- One 'D' Cell Alkaline Battery
- One Wide Rubber Band
- Two Large Paper Clips
- One Rectangular Ceramic Magnet
- Heavy Gauge Magnet Wire (the kind with red enamel insulation, not
- One Toilet Paper Tube
- Fine Sandpaper
- Optional: Glue, Small Block of Wood for Base
- Starting about 3 inches from the end of the wire, wrap it 7 times
around the toilet paper tube. Remove the tube (you don't need it any
more). Cut the wire, leaving a 3 inch tail opposite the original starting
point. Wrap the two tails around the coil so that the coil is held
together and the two tails extend perpendicular to the coil. See
Note: Be sure to center the two tails on either side of the
coil. Balance is important. You might need to put a drop of glue where the
tail meets the coil to prevent slipping.
- On one tail, use fine sandpaper to completely remove the insulation
from the wire. Leave about 1/4" of insulation on the end and where the
wire meets to coil. On the other tail, lay the coil down flat and lightly
sand off the insulation from the top half of the wire only. Again, leave
1/4" of full insulation on the end and where the wire meets the coil.
- Bend the two paper clips into the following shape (needle-nosed pliers
may be useful here):
- Use the rubber band to hold the loop ends (on the left in the above
drawing) to the terminals of the "D" Cell battery:
- Stick the ceramic magnet on the side of the battery as shown:
- Place the coil in the cradle formed by the right ends of the paper
clips. You may have to give it a gentle push to get it started, but it
should begin to spin rapidly. If it doesn't spin, check to make sure that
all of the insulation has been remove d from the wire ends. If it spins
erratically, make sure that the tails on the coil are centered on the
sides of the coil. Note that the motor is "in phase" only when it is held
horizontally (as shown in the drawing).
- For display, you will probably need to build a small cradle to hold
the motor in the proper position. It might also help to bend the ends of
the coil a bit so that as it slips right or left, the bends keep it in the
- Here is a diagram of the finished motor:
Since this is an existing design, you might want to do some further
experiments to make it more of a Science Fair experiment instead of just a
model. Here are some suggestions:
- Try to adjust the phase angle of the motor so that it will operate in
a vertical position. This involves removing a different area of insulation
from the partially bared tail of the coil.
- Try making different shaped coils and seeing how they work. Is the
circle the best shape? Try squares, ovals, etc. Make a display showing
each of the coils you tried with a short summary of the results underneath
- Try varying the number of turns of wire in the coil. I don't know
where they came up with seven. Does even or odd number of turns matter?
Does the number of turns determine the speed? Again, include the different
coils in the display and describe the results.
- How long can you get the motor to run before it falls off the cradle?
- Turn the coil slowly by hand and feel the magnetic attraction at each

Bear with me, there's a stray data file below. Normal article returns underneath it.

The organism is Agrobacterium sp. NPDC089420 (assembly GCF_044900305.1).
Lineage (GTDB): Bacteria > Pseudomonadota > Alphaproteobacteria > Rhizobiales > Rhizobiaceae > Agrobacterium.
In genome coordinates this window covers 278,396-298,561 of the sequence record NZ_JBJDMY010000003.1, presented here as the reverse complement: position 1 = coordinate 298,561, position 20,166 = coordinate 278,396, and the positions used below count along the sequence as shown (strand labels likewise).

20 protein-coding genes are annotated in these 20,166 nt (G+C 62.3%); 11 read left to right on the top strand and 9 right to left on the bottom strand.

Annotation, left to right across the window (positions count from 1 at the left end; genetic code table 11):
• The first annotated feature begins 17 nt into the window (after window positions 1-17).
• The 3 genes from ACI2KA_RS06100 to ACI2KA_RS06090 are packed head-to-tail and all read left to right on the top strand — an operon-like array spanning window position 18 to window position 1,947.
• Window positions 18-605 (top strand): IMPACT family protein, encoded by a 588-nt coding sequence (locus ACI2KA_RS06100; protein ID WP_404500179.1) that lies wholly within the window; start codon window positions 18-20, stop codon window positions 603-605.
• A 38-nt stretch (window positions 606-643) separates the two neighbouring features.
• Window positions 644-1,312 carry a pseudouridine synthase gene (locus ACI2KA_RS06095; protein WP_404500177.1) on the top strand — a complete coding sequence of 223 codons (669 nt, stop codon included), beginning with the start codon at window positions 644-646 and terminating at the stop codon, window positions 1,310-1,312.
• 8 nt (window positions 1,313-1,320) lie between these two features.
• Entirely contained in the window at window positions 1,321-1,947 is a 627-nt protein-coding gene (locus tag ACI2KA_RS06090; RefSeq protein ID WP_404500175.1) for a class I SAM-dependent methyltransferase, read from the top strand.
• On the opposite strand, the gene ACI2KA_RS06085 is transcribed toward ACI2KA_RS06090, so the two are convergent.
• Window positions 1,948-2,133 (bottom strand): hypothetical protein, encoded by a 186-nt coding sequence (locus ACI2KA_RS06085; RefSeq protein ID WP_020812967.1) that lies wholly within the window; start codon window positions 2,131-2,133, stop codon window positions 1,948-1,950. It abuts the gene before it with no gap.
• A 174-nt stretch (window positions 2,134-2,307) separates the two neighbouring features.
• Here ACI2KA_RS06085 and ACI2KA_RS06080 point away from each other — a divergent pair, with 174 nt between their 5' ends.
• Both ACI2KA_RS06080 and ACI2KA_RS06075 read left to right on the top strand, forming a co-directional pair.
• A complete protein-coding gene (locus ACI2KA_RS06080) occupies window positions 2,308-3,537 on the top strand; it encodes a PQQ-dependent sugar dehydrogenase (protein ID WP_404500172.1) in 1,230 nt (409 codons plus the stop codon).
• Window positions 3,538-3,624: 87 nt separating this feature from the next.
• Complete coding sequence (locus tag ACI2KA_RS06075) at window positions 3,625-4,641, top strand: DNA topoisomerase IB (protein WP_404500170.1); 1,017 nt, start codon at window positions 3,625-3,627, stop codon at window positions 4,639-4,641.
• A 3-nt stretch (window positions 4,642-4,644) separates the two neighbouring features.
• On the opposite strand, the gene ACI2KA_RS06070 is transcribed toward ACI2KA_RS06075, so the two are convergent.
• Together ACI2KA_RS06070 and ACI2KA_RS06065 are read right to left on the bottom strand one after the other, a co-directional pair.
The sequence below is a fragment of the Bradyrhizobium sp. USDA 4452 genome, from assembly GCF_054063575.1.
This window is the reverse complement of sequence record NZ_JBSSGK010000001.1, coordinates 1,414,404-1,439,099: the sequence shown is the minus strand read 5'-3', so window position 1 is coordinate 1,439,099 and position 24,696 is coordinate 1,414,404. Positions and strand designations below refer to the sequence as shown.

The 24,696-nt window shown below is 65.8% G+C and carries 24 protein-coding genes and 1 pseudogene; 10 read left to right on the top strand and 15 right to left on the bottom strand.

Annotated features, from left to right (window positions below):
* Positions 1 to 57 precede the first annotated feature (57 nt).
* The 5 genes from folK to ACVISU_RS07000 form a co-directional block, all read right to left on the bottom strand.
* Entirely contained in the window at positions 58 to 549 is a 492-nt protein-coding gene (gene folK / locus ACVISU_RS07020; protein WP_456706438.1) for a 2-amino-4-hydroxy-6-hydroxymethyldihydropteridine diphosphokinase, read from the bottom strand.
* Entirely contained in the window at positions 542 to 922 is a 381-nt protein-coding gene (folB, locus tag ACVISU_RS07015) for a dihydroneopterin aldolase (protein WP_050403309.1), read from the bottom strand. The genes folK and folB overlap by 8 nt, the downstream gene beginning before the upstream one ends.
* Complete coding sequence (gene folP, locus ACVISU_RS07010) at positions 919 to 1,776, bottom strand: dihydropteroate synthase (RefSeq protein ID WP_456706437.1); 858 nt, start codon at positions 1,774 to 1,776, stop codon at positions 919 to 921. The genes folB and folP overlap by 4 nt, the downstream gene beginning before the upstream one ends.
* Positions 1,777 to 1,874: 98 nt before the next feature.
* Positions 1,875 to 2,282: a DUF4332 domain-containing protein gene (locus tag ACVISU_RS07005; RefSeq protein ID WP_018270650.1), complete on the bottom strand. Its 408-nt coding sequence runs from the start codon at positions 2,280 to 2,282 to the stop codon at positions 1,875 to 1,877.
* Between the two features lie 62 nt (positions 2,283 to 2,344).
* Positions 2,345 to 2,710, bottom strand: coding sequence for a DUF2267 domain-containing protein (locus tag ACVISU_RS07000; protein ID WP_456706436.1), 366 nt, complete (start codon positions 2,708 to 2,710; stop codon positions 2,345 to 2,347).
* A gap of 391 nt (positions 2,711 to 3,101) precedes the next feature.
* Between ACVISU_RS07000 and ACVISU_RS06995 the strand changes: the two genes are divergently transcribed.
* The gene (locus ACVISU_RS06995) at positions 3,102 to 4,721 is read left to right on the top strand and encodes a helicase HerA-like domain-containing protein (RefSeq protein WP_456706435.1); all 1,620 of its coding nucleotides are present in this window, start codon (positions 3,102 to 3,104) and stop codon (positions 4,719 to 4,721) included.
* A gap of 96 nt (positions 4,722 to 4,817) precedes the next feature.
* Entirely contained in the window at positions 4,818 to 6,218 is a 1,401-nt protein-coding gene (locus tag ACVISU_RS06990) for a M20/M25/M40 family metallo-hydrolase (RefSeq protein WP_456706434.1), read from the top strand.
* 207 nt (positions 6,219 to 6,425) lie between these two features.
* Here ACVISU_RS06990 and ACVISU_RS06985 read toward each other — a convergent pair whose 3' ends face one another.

position of the coil. Make drawings showing the different coil positions
and describe how the attractions vary at each position.
- HARD ONES: Can you think of an interesting way of determining the
speed of the motor (in RPM)? Can you make the motor do any work?
I used a used toilet paper roll, but any round form about the same size
will work just fine.
The wire should be enamel coated magnet wire. This is solid copper wire
with a baked on insulation, usually red, although it can be clear.
Uninsulated wire will not work. Wire with rubber or plastic insulation will
not work without some extra work.
If your motor looks like the one in the picture, you are most of the way
there. Study the picture carefully....
If your magnet is dark grey or brown, it is probably a ceramic magnet.
Just about any kind of magnet should work, but it has to be strong (small
refrigerator magnets or those rubbery sheet magnets probably won't work). If
all you have is small magnets, try stacking them together. The large
rectangular magnets from Radio Shack work very well. If your Radio Shack
doesn't carry them (or you don't have a Radio Shack nearby), try your local
hardware store (such as Lowe's or Home Depot), they usually have a large
selection of magnets for doing things like magnetizing tools or hanging
tools on walls. Again, get a strong, relatively flat magnet. Circular
magnets should work.
The sanding of the coils is probably the trickiest part. Reread these
directions and see if the correspond with your understanding of the web page
- Make the coil per the directions.
- Take your sandpaper and sand all of the insulation off of one tail of
the coil (the wire sticking out from the coil). It should be bright and
shiny copper all the way around.
- Now, lay the coil down on something that is safe to sand on. On the
other tail, sand off all of the insulation on the top half of the wire.
When you get through, the wire should be red on one side and copper
colored on the other.
Other things to try:
- Make sure your paper clips are good quality metal and are not covered
with plastic or rubber. Sand them lightly on the surfaces that contact the
battery and on the surfaces that the coil lays on.
- If all else fails, make sure you have a fresh battery -- previous
errors in sanding the coils may have created a short circuit that drained
- Have someone else read the instructions without looking at your
construction -- sometimes a fresh viewpoint can point out problems and